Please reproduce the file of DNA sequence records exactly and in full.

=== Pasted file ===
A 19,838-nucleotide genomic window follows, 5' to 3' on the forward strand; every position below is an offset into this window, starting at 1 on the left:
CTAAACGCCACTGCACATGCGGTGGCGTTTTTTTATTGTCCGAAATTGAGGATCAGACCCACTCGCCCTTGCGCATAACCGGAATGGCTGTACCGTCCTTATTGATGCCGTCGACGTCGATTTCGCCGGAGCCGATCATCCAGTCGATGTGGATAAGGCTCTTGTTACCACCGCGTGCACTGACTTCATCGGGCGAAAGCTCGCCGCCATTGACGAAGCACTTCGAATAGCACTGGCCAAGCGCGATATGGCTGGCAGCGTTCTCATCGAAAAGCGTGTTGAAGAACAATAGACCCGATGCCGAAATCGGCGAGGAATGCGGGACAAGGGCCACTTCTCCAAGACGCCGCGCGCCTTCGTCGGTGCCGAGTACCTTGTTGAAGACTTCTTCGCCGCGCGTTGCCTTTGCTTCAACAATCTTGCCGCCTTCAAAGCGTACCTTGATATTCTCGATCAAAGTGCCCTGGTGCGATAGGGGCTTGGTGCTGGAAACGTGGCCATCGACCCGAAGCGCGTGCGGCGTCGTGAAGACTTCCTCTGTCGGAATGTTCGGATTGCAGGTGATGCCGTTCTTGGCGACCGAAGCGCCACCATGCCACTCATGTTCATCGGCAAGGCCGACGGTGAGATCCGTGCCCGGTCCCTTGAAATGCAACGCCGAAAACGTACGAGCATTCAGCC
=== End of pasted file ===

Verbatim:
A 19,838-nucleotide genomic window follows, 5' to 3' on the forward strand; every position below is an offset into this window, starting at 1 on the left:
CTAAACGCCACTGCACATGCGGTGGCGTTTTTTTATTGTCCGAAATTGAGGATCAGACCCACTCGCCCTTGCGCATAACCGGAATGGCTGTACCGTCCTTATTGATGCCGTCGACGTCGATTTCGCCGGAGCCGATCATCCAGTCGATGTGGATAAGGCTCTTGTTACCACCGCGTGCACTGACTTCATCGGGCGAAAGCTCGCCGCCATTGACGAAGCACTTCGAATAGCACTGGCCAAGCGCGATATGGCTGGCAGCGTTCTCATCGAAAAGCGTGTTGAAGAACAATAGACCCGATGCCGAAATCGGCGAGGAATGCGGGACAAGGGCCACTTCTCCAAGACGCCGCGCGCCTTCGTCGGTGCCGAGTACCTTGTTGAAGACTTCTTCGCCGCGCGTTGCCTTTGCTTCAACAATCTTGCCGCCTTCAAAGCGTACCTTGATATTCTCGATCAAAGTGCCCTGGTGCGATAGGGGCTTGGTGCTGGAAACGTGGCCATCGACCCGAAGCGCGTGCGGCGTCGTGAAGACTTCCTCTGTCGGAATGTTCGGATTGCAGGTGATGCCGTTCTTGGCGACCGAAGCGCCACCATGCCACTCATGTTCATCGGCAAGGCCGACGGTGAGATCCGTGCCCGGTCCCTTGAAATGCAACGCCGAAAACGTACGAGCATTCAGCC